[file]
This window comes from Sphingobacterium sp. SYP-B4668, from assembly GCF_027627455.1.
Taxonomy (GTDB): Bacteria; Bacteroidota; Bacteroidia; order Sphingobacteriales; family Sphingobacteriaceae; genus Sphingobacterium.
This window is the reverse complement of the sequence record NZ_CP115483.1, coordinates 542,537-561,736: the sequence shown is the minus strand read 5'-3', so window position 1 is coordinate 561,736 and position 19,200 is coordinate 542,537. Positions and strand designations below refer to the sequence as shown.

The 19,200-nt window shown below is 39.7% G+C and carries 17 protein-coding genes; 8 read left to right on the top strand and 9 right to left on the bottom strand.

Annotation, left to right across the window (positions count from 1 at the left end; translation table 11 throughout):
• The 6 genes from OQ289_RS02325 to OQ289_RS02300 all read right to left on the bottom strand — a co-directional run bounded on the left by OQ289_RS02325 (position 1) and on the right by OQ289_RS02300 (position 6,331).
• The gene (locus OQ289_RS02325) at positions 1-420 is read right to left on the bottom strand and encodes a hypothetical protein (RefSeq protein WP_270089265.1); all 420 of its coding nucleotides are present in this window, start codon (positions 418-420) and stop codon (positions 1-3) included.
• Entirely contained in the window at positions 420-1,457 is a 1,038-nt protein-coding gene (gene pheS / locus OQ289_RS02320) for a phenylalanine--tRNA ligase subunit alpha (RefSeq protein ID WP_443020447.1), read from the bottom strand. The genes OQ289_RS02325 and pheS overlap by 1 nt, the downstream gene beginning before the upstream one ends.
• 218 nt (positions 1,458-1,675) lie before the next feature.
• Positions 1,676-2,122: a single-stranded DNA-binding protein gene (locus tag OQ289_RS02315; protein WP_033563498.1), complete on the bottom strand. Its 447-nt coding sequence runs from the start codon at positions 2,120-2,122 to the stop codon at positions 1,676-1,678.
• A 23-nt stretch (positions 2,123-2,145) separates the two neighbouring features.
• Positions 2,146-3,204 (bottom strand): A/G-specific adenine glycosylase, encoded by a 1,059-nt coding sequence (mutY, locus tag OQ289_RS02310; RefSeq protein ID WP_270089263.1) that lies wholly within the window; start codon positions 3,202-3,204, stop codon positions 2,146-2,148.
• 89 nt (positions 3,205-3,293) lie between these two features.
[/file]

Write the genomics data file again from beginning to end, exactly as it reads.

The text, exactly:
This window comes from Sphingobacterium sp. SYP-B4668, from assembly GCF_027627455.1.
Taxonomy (GTDB): Bacteria; Bacteroidota; Bacteroidia; order Sphingobacteriales; family Sphingobacteriaceae; genus Sphingobacterium.
This window is the reverse complement of the sequence record NZ_CP115483.1, coordinates 542,537-561,736: the sequence shown is the minus strand read 5'-3', so window position 1 is coordinate 561,736 and position 19,200 is coordinate 542,537. Positions and strand designations below refer to the sequence as shown.

The 19,200-nt window shown below is 39.7% G+C and carries 17 protein-coding genes; 8 read left to right on the top strand and 9 right to left on the bottom strand.

Annotation, left to right across the window (positions count from 1 at the left end; translation table 11 throughout):
• The 6 genes from OQ289_RS02325 to OQ289_RS02300 all read right to left on the bottom strand — a co-directional run bounded on the left by OQ289_RS02325 (position 1) and on the right by OQ289_RS02300 (position 6,331).
• The gene (locus OQ289_RS02325) at positions 1-420 is read right to left on the bottom strand and encodes a hypothetical protein (RefSeq protein WP_270089265.1); all 420 of its coding nucleotides are present in this window, start codon (positions 418-420) and stop codon (positions 1-3) included.
• Entirely contained in the window at positions 420-1,457 is a 1,038-nt protein-coding gene (gene pheS / locus OQ289_RS02320) for a phenylalanine--tRNA ligase subunit alpha (RefSeq protein ID WP_443020447.1), read from the bottom strand. The genes OQ289_RS02325 and pheS overlap by 1 nt, the downstream gene beginning before the upstream one ends.
• 218 nt (positions 1,458-1,675) lie before the next feature.
• Positions 1,676-2,122: a single-stranded DNA-binding protein gene (locus tag OQ289_RS02315; protein WP_033563498.1), complete on the bottom strand. Its 447-nt coding sequence runs from the start codon at positions 2,120-2,122 to the stop codon at positions 1,676-1,678.
• A 23-nt stretch (positions 2,123-2,145) separates the two neighbouring features.
• Positions 2,146-3,204 (bottom strand): A/G-specific adenine glycosylase, encoded by a 1,059-nt coding sequence (mutY, locus tag OQ289_RS02310; RefSeq protein ID WP_270089263.1) that lies wholly within the window; start codon positions 3,202-3,204, stop codon positions 2,146-2,148.
• 89 nt (positions 3,205-3,293) lie between these two features.